Grandfather Mtn Habitat Enhancements

Grandfather Mountain, the not-for-profit nature park run by the Grandfather Mountain Stewardship Foundation, has added behind-the-scenes habitat cameras and a new kiosk with television screens at its cougar overlook, enhancing visitors’ experience and their chance to see these elusive animals.

Cougars are crepuscular, meaning they are most active around dusk and dawn, and they spend a large portion of the day sleeping. Grandfather’s resident cougars, Logan and Trinity, follow this same pattern and are typically most active first thing in the morning or late in the afternoon. In addition, the cougars are elusive and shy toward park guests, often choosing to sleep or lounge in sections of the habitat that can’t be seen by the public.

Several departments within the organization collaborated to develop and install the elements of this project that debuted in late May at Grandfather’s Mildred the Bear Environmental Habitats. Four new cameras were installed in the cougars’ habitat in locations that would be most likely to provide views of the feline “hide-and-seek champions,” but also not interfere with the animals’ behavior and well-being.

The live video footage is displayed at a new informational kiosk at the cougar habitat overlook that all park guests can access. Two television screens rotate through the different camera feeds from the habitat, providing scenes never seen by guests before, such as the cougars sleeping in their den boxes. These new views will also supplement the park’s “Keeper Talk” daily program at the cougar overlook, as well as guided group tours through the habitats. The video footage is not accessible as a livestream outside of the park or on the internet. Christie Tipton, animal habitats curator for the Grandfather Mountain Stewardship Foundation, said the new feature is a “game changer” for guests.

“The cougar kiosk greatly enhances guests’ experience at the cougar habitat by allowing them to see the animals even when they are not visible from the overlook,” said Tipton. “This was evident by our first weekend with the kiosk up and running, as the guests who visited the habitat were thrilled to be able to view the cougars on the screens.”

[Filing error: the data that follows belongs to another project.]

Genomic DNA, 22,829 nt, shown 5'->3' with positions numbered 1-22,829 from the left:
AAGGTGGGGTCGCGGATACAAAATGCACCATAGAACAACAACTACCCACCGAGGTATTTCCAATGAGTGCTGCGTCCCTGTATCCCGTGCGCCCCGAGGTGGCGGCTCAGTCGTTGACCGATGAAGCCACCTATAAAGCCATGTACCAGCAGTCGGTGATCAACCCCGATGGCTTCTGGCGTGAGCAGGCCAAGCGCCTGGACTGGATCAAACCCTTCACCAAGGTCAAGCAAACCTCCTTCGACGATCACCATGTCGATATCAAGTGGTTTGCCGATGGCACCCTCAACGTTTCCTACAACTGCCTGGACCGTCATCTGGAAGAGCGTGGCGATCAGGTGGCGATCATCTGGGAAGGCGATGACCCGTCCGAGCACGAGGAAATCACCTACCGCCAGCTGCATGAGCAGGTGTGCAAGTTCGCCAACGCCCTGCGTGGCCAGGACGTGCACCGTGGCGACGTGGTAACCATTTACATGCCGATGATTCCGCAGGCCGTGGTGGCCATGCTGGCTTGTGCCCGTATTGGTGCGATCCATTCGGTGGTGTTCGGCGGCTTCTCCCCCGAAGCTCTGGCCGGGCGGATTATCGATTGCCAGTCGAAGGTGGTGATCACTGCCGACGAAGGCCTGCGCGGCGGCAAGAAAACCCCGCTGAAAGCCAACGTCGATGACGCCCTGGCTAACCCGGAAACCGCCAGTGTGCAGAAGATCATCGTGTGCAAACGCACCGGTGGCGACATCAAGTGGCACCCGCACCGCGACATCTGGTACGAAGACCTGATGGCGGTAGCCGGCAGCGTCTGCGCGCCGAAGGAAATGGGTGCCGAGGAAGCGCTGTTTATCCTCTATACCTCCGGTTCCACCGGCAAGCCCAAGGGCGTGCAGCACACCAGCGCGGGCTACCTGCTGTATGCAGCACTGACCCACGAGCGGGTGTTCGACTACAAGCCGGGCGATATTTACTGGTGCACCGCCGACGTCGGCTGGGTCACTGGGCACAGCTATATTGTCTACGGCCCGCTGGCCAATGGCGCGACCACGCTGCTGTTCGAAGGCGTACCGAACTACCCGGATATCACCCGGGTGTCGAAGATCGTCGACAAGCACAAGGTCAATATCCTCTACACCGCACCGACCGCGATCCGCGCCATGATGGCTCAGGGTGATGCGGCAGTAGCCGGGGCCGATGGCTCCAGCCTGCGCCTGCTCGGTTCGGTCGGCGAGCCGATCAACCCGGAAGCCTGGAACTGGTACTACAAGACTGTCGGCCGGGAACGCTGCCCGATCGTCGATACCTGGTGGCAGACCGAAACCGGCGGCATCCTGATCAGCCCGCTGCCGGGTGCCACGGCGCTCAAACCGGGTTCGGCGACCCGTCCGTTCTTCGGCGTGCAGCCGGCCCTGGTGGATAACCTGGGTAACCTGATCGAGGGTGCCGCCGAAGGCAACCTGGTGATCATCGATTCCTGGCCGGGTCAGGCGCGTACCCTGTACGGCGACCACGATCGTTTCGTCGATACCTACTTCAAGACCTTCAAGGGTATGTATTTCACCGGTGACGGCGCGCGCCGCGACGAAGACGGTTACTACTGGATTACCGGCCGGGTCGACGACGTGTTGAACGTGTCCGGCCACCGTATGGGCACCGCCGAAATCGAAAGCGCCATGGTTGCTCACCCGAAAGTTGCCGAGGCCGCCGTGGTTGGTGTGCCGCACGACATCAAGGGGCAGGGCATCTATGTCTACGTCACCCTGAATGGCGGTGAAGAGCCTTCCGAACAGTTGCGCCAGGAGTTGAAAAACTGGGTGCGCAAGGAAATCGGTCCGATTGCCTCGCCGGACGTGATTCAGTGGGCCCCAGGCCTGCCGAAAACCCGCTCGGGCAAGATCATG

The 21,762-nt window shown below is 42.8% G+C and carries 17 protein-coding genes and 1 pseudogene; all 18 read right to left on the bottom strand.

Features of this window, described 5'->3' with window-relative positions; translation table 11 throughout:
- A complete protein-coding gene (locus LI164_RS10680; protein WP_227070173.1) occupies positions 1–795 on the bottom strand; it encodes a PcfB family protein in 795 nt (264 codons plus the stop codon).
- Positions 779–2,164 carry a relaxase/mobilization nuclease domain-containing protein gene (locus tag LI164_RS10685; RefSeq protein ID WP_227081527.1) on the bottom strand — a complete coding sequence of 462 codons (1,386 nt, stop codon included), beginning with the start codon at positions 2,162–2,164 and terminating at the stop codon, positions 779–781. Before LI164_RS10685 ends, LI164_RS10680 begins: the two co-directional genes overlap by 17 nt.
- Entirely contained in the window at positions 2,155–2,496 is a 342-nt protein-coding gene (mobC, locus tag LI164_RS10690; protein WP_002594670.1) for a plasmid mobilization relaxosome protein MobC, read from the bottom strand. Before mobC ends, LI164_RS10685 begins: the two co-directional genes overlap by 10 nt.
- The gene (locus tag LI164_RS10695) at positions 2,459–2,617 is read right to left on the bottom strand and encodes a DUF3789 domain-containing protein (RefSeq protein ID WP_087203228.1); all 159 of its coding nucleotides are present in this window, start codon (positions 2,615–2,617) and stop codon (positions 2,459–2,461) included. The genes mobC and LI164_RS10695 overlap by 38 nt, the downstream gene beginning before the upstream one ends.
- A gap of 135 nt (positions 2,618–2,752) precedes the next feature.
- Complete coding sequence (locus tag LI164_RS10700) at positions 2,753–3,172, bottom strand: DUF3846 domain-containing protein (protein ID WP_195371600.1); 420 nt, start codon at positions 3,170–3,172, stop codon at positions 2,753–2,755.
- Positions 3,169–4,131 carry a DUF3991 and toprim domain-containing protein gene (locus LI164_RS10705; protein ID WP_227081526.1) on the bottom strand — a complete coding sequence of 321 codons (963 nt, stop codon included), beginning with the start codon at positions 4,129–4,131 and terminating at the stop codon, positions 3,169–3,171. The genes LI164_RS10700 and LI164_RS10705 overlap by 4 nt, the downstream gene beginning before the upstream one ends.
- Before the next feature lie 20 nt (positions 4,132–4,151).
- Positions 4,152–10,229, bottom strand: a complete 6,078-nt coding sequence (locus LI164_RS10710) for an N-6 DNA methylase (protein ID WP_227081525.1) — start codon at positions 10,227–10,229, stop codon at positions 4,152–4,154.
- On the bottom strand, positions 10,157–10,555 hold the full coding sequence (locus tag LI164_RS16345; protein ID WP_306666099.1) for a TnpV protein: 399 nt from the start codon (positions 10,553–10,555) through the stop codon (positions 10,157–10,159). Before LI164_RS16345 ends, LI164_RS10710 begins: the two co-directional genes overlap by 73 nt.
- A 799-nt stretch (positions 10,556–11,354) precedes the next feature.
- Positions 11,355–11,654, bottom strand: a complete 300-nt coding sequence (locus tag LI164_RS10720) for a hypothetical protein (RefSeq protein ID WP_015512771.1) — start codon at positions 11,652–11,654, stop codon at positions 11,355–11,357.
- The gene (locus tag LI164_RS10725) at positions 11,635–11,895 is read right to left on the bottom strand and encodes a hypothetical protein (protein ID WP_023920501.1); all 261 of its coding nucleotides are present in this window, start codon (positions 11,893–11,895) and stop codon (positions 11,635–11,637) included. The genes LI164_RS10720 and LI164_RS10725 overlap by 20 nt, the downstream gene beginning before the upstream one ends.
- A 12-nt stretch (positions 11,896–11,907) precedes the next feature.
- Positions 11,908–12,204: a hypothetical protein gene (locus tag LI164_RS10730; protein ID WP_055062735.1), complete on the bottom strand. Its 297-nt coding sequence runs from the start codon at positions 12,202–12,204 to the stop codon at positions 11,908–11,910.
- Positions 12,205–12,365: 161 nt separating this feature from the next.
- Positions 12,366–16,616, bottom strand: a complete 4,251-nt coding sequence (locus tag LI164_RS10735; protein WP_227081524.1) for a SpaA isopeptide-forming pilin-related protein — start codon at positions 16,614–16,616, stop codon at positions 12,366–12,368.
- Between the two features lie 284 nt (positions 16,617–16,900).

Bob and Susan Wilson, two individuals with strong connections to Grandfather’s resident cougars, made this special project possible, providing the idea and the funding. The couple’s connection to the cougar siblings, Logan and Trinity, started in 2016, when they offered their plane for the trip to Idaho to pick up and transport the animals to their new home at Grandfather. The Wilsons were also the naming donors of Grandfather’s Wilson Center for Nature Discovery, opened the summer of 2022 as part of the mountain’s Conservation Campus.

Also connected to this project is the High Country Charitable Foundation. The local philanthropic organization, with the mission to empower and uplift those in need by supporting community agencies that offer essential services, provided funding for the construction of new cougar den boxes. The foundation has a long history of support for organizations that promote the safety and well-being of animals.

The previous den boxes had endured the elements and wear and tear from the cougars for many years. The new dens are an upgrade, with more space at the back of the boxes, which helps shelter the cougars from inclement weather. The structures were constructed out of wood and durable hardware and have aluminum doors, providing the cougars with insulated and fully weatherproof habitats.

Construction of these dens began in November 2023 and was completed this April. The location is very similar to the original den location, making the adjustment less disruptive for Trinity and Logan. While the cougars were curious and slightly apprehensive about the change to their dens, they settled into them nicely after a couple of days.

“We’re grateful for the generosity of the High Country Charitable Foundation, which has enabled us to enhance the comfort and safety of our resident cougars, and to Bob and Susan Wilson for their vision and support to install the new cameras and kiosk,” said Margaret Thiele, vice president of development for the Grandfather Mountain Stewardship Foundation. “These additions increase the ability of our keepers to monitor and care for the cougars while expanding opportunities available to guests to observe them.”

To learn more about Logan and Trinity, visit www.grandfather.com/cougars-2.

For information on things to see at Grandfather Mountain’s environmental habitats, visit www.grandfather.com/visit/things-to-do/wildlife-habitats.

The nonprofit Grandfather Mountain Stewardship Foundation strives to inspire conservation of the natural world through education, exploration and example. For more information, visit www.grandfather.com.

 

Logan and Trinity_Photo by Monty Combs_Courtesy of Grandfather Mountain Stewardship Foundation: